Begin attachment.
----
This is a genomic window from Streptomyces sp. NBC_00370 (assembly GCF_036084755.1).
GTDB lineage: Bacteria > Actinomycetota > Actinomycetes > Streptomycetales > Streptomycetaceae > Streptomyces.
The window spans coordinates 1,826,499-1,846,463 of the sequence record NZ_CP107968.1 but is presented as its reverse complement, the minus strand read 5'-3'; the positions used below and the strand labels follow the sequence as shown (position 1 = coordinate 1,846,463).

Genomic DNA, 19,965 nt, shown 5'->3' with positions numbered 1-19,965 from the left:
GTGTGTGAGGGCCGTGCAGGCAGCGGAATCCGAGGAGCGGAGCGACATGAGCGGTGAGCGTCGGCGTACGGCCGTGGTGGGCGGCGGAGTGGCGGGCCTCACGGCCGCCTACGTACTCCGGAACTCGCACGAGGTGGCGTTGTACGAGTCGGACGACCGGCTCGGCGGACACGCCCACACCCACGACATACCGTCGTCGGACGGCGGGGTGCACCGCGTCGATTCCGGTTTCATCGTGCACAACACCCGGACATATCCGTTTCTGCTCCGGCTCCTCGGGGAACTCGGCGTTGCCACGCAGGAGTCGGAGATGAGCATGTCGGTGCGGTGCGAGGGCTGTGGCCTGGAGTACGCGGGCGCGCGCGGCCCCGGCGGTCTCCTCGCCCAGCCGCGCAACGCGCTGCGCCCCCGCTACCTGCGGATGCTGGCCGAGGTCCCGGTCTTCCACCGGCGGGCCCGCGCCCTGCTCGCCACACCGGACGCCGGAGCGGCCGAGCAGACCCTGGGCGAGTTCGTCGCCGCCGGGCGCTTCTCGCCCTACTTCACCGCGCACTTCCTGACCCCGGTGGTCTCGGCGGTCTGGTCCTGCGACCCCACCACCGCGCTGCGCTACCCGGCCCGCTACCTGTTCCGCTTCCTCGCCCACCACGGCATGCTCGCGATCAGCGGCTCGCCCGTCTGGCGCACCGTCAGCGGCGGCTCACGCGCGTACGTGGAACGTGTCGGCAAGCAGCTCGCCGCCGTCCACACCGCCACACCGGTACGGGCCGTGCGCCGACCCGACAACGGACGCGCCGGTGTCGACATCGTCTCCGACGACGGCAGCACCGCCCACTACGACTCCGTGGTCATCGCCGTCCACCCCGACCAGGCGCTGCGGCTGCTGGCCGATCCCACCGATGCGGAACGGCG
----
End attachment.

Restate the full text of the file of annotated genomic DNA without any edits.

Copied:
This is a genomic window from Streptomyces sp. NBC_00370 (assembly GCF_036084755.1).
GTDB lineage: Bacteria > Actinomycetota > Actinomycetes > Streptomycetales > Streptomycetaceae > Streptomyces.
The window spans coordinates 1,826,499-1,846,463 of the sequence record NZ_CP107968.1 but is presented as its reverse complement, the minus strand read 5'-3'; the positions used below and the strand labels follow the sequence as shown (position 1 = coordinate 1,846,463).

Genomic DNA, 19,965 nt, shown 5'->3' with positions numbered 1-19,965 from the left:
GTGTGTGAGGGCCGTGCAGGCAGCGGAATCCGAGGAGCGGAGCGACATGAGCGGTGAGCGTCGGCGTACGGCCGTGGTGGGCGGCGGAGTGGCGGGCCTCACGGCCGCCTACGTACTCCGGAACTCGCACGAGGTGGCGTTGTACGAGTCGGACGACCGGCTCGGCGGACACGCCCACACCCACGACATACCGTCGTCGGACGGCGGGGTGCACCGCGTCGATTCCGGTTTCATCGTGCACAACACCCGGACATATCCGTTTCTGCTCCGGCTCCTCGGGGAACTCGGCGTTGCCACGCAGGAGTCGGAGATGAGCATGTCGGTGCGGTGCGAGGGCTGTGGCCTGGAGTACGCGGGCGCGCGCGGCCCCGGCGGTCTCCTCGCCCAGCCGCGCAACGCGCTGCGCCCCCGCTACCTGCGGATGCTGGCCGAGGTCCCGGTCTTCCACCGGCGGGCCCGCGCCCTGCTCGCCACACCGGACGCCGGAGCGGCCGAGCAGACCCTGGGCGAGTTCGTCGCCGCCGGGCGCTTCTCGCCCTACTTCACCGCGCACTTCCTGACCCCGGTGGTCTCGGCGGTCTGGTCCTGCGACCCCACCACCGCGCTGCGCTACCCGGCCCGCTACCTGTTCCGCTTCCTCGCCCACCACGGCATGCTCGCGATCAGCGGCTCGCCCGTCTGGCGCACCGTCAGCGGCGGCTCACGCGCGTACGTGGAACGTGTCGGCAAGCAGCTCGCCGCCGTCCACACCGCCACACCGGTACGGGCCGTGCGCCGACCCGACAACGGACGCGCCGGTGTCGACATCGTCTCCGACGACGGCAGCACCGCCCACTACGACTCCGTGGTCATCGCCGTCCACCCCGACCAGGCGCTGCGGCTGCTGGCCGATCCCACCGATGCGGAACGGCG